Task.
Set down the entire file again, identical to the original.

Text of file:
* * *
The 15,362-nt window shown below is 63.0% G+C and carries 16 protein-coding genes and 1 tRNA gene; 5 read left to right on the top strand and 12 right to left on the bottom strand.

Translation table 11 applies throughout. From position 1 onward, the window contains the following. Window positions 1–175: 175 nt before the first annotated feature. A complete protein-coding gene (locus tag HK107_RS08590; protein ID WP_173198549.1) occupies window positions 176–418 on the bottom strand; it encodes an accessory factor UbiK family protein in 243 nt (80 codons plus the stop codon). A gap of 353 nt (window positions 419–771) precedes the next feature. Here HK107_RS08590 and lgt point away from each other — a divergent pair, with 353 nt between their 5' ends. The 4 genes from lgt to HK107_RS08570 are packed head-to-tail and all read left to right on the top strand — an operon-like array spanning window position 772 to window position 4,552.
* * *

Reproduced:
The 15,362-nt window shown below is 63.0% G+C and carries 16 protein-coding genes and 1 tRNA gene; 5 read left to right on the top strand and 12 right to left on the bottom strand.

Translation table 11 applies throughout. From position 1 onward, the window contains the following. Window positions 1–175: 175 nt before the first annotated feature. A complete protein-coding gene (locus tag HK107_RS08590; protein ID WP_173198549.1) occupies window positions 176–418 on the bottom strand; it encodes an accessory factor UbiK family protein in 243 nt (80 codons plus the stop codon). A gap of 353 nt (window positions 419–771) precedes the next feature. Here HK107_RS08590 and lgt point away from each other — a divergent pair, with 353 nt between their 5' ends. The 4 genes from lgt to HK107_RS08570 are packed head-to-tail and all read left to right on the top strand — an operon-like array spanning window position 772 to window position 4,552.